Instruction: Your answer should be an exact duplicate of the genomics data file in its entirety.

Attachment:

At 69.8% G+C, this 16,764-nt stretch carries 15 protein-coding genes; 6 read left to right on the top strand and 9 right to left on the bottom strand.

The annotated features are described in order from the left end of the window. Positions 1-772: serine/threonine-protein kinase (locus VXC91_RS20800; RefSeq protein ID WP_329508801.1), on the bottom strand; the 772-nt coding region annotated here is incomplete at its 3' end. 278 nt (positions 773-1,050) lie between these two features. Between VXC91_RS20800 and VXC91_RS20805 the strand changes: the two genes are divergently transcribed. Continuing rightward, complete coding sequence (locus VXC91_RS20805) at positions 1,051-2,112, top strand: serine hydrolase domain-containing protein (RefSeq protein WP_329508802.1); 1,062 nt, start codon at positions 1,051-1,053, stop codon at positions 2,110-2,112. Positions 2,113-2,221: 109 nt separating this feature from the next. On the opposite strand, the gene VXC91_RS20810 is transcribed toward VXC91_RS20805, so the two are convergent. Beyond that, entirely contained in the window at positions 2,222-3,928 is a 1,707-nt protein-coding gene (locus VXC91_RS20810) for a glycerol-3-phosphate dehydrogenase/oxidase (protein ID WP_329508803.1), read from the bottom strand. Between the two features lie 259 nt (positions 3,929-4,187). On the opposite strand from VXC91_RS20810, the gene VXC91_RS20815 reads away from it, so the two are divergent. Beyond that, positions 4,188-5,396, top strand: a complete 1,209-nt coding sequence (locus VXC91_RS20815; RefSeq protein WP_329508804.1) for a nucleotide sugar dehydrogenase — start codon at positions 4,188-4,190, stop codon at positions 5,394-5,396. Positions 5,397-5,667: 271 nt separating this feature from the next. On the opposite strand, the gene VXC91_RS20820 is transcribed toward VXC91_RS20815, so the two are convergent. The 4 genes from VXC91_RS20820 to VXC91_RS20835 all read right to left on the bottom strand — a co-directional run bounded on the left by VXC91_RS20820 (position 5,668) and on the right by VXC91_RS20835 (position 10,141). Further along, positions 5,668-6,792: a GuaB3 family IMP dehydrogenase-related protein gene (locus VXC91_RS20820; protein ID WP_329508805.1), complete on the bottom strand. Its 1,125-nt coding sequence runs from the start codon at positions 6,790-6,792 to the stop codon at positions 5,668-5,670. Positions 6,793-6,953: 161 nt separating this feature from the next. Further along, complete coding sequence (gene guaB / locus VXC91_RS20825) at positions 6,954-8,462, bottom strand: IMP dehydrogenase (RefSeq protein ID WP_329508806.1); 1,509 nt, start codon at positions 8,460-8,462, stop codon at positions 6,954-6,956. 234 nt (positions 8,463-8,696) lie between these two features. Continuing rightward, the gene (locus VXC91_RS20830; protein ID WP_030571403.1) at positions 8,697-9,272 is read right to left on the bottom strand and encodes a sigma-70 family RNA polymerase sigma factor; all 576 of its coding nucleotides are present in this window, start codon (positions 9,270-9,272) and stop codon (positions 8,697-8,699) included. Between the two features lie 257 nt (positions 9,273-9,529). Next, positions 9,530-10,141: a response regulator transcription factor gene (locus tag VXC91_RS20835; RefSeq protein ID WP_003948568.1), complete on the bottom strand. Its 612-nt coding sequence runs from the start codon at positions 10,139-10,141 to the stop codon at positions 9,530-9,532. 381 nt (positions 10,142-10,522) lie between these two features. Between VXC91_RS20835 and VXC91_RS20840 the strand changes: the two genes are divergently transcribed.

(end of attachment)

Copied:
At 69.8% G+C, this 16,764-nt stretch carries 15 protein-coding genes; 6 read left to right on the top strand and 9 right to left on the bottom strand.

The annotated features are described in order from the left end of the window. Positions 1-772: serine/threonine-protein kinase (locus VXC91_RS20800; RefSeq protein ID WP_329508801.1), on the bottom strand; the 772-nt coding region annotated here is incomplete at its 3' end. 278 nt (positions 773-1,050) lie between these two features. Between VXC91_RS20800 and VXC91_RS20805 the strand changes: the two genes are divergently transcribed. Continuing rightward, complete coding sequence (locus VXC91_RS20805) at positions 1,051-2,112, top strand: serine hydrolase domain-containing protein (RefSeq protein WP_329508802.1); 1,062 nt, start codon at positions 1,051-1,053, stop codon at positions 2,110-2,112. Positions 2,113-2,221: 109 nt separating this feature from the next. On the opposite strand, the gene VXC91_RS20810 is transcribed toward VXC91_RS20805, so the two are convergent. Beyond that, entirely contained in the window at positions 2,222-3,928 is a 1,707-nt protein-coding gene (locus VXC91_RS20810) for a glycerol-3-phosphate dehydrogenase/oxidase (protein ID WP_329508803.1), read from the bottom strand. Between the two features lie 259 nt (positions 3,929-4,187). On the opposite strand from VXC91_RS20810, the gene VXC91_RS20815 reads away from it, so the two are divergent. Beyond that, positions 4,188-5,396, top strand: a complete 1,209-nt coding sequence (locus VXC91_RS20815; RefSeq protein WP_329508804.1) for a nucleotide sugar dehydrogenase — start codon at positions 4,188-4,190, stop codon at positions 5,394-5,396. Positions 5,397-5,667: 271 nt separating this feature from the next. On the opposite strand, the gene VXC91_RS20820 is transcribed toward VXC91_RS20815, so the two are convergent. The 4 genes from VXC91_RS20820 to VXC91_RS20835 all read right to left on the bottom strand — a co-directional run bounded on the left by VXC91_RS20820 (position 5,668) and on the right by VXC91_RS20835 (position 10,141). Further along, positions 5,668-6,792: a GuaB3 family IMP dehydrogenase-related protein gene (locus VXC91_RS20820; protein ID WP_329508805.1), complete on the bottom strand. Its 1,125-nt coding sequence runs from the start codon at positions 6,790-6,792 to the stop codon at positions 5,668-5,670. Positions 6,793-6,953: 161 nt separating this feature from the next. Further along, complete coding sequence (gene guaB / locus VXC91_RS20825) at positions 6,954-8,462, bottom strand: IMP dehydrogenase (RefSeq protein ID WP_329508806.1); 1,509 nt, start codon at positions 8,460-8,462, stop codon at positions 6,954-6,956. 234 nt (positions 8,463-8,696) lie between these two features. Continuing rightward, the gene (locus VXC91_RS20830; protein ID WP_030571403.1) at positions 8,697-9,272 is read right to left on the bottom strand and encodes a sigma-70 family RNA polymerase sigma factor; all 576 of its coding nucleotides are present in this window, start codon (positions 9,270-9,272) and stop codon (positions 8,697-8,699) included. Between the two features lie 257 nt (positions 9,273-9,529). Next, positions 9,530-10,141: a response regulator transcription factor gene (locus tag VXC91_RS20835; RefSeq protein ID WP_003948568.1), complete on the bottom strand. Its 612-nt coding sequence runs from the start codon at positions 10,139-10,141 to the stop codon at positions 9,530-9,532. 381 nt (positions 10,142-10,522) lie between these two features. Between VXC91_RS20835 and VXC91_RS20840 the strand changes: the two genes are divergently transcribed.